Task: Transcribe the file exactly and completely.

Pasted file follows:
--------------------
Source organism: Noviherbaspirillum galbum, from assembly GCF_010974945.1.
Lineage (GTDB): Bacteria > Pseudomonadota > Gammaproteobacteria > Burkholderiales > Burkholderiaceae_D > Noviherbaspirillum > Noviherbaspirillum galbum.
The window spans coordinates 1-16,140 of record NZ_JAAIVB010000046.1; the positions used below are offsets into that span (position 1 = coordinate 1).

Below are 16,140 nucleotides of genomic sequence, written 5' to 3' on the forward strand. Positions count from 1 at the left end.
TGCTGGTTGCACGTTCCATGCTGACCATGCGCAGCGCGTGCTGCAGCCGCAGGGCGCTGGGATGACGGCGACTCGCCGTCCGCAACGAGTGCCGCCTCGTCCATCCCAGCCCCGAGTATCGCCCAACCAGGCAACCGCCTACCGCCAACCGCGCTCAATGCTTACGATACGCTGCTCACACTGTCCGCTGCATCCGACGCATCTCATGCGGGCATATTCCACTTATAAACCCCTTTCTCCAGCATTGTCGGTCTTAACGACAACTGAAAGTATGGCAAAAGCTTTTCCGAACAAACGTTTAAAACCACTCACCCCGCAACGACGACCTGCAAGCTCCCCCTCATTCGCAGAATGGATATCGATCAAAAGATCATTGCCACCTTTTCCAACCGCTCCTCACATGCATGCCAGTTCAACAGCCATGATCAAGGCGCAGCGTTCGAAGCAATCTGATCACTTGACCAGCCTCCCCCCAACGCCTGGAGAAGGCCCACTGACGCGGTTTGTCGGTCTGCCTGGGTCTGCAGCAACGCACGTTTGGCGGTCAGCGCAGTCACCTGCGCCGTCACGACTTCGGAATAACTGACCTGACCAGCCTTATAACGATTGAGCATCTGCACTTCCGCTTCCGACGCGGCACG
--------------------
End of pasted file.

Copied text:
Source organism: Noviherbaspirillum galbum, from assembly GCF_010974945.1.
Lineage (GTDB): Bacteria > Pseudomonadota > Gammaproteobacteria > Burkholderiales > Burkholderiaceae_D > Noviherbaspirillum > Noviherbaspirillum galbum.
The window spans coordinates 1-16,140 of record NZ_JAAIVB010000046.1; the positions used below are offsets into that span (position 1 = coordinate 1).

Below are 16,140 nucleotides of genomic sequence, written 5' to 3' on the forward strand. Positions count from 1 at the left end.
TGCTGGTTGCACGTTCCATGCTGACCATGCGCAGCGCGTGCTGCAGCCGCAGGGCGCTGGGATGACGGCGACTCGCCGTCCGCAACGAGTGCCGCCTCGTCCATCCCAGCCCCGAGTATCGCCCAACCAGGCAACCGCCTACCGCCAACCGCGCTCAATGCTTACGATACGCTGCTCACACTGTCCGCTGCATCCGACGCATCTCATGCGGGCATATTCCACTTATAAACCCCTTTCTCCAGCATTGTCGGTCTTAACGACAACTGAAAGTATGGCAAAAGCTTTTCCGAACAAACGTTTAAAACCACTCACCCCGCAACGACGACCTGCAAGCTCCCCCTCATTCGCAGAATGGATATCGATCAAAAGATCATTGCCACCTTTTCCAACCGCTCCTCACATGCATGCCAGTTCAACAGCCATGATCAAGGCGCAGCGTTCGAAGCAATCTGATCACTTGACCAGCCTCCCCCCAACGCCTGGAGAAGGCCCACTGACGCGGTTTGTCGGTCTGCCTGGGTCTGCAGCAACGCACGTTTGGCGGTCAGCGCAGTCACCTGCGCCGTCACGACTTCGGAATAACTGACCTGACCAGCCTTATAACGATTGAGCATCTGCACTTCCGCTTCCGACGCGGCACG